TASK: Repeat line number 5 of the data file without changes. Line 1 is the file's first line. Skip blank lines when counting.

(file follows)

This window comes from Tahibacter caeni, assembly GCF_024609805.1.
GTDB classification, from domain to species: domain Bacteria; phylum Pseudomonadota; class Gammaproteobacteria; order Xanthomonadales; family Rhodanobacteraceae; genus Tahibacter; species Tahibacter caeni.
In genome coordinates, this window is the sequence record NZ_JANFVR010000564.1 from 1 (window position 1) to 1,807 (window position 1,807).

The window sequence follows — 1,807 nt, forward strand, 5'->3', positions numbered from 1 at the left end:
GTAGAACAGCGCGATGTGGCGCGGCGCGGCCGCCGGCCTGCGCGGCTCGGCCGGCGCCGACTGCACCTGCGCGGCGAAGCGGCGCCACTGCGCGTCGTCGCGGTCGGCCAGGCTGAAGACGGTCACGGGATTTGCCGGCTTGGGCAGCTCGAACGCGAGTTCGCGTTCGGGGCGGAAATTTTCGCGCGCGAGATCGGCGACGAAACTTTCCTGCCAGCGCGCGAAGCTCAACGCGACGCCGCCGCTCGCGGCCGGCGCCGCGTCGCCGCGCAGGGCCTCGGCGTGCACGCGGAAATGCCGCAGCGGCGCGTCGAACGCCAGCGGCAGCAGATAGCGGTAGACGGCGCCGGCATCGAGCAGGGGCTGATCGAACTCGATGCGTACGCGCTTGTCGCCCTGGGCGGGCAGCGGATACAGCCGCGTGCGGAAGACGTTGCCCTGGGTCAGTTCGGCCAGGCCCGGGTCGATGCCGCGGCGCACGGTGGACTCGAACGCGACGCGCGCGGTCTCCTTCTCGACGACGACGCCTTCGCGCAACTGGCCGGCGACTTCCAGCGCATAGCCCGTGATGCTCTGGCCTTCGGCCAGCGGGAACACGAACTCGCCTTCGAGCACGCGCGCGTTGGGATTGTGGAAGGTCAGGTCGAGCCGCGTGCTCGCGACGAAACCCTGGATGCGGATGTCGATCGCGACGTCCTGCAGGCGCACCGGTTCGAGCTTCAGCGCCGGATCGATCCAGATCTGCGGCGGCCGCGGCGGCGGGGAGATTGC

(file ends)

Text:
GTAGAACAGCGCGATGTGGCGCGGCGCGGCCGCCGGCCTGCGCGGCTCGGCCGGCGCCGACTGCACCTGCGCGGCGAAGCGGCGCCACTGCGCGTCGTCGCGGTCGGCCAGGCTGAAGACGGTCACGGGATTTGCCGGCTTGGGCAGCTCGAACGCGAGTTCGCGTTCGGGGCGGAAATTTTCGCGCGCGAGATCGGCGACGAAACTTTCCTGCCAGCGCGCGAAGCTCAACGCGACGCCGCCGCTCGCGGCCGGCGCCGCGTCGCCGCGCAGGGCCTCGGCGTGCACGCGGAAATGCCGCAGCGGCGCGTCGAACGCCAGCGGCAGCAGATAGCGGTAGACGGCGCCGGCATCGAGCAGGGGCTGATCGAACTCGATGCGTACGCGCTTGTCGCCCTGGGCGGGCAGCGGATACAGCCGCGTGCGGAAGACGTTGCCCTGGGTCAGTTCGGCCAGGCCCGGGTCGATGCCGCGGCGCACGGTGGACTCGAACGCGACGCGCGCGGTCTCCTTCTCGACGACGACGCCTTCGCGCAACTGGCCGGCGACTTCCAGCGCATAGCCCGTGATGCTCTGGCCTTCGGCCAGCGGGAACACGAACTCGCCTTCGAGCACGCGCGCGTTGGGATTGTGGAAGGTCAGGTCGAGCCGCGTGCTCGCGACGAAACCCTGGATGCGGATGTCGATCGCGACGTCCTGCAGGCGCACCGGTTCGAGCTTCAGCGCCGGATCGATCCAGATCTGCGGCGGCCGCGGCGGCGGGGAGATTGC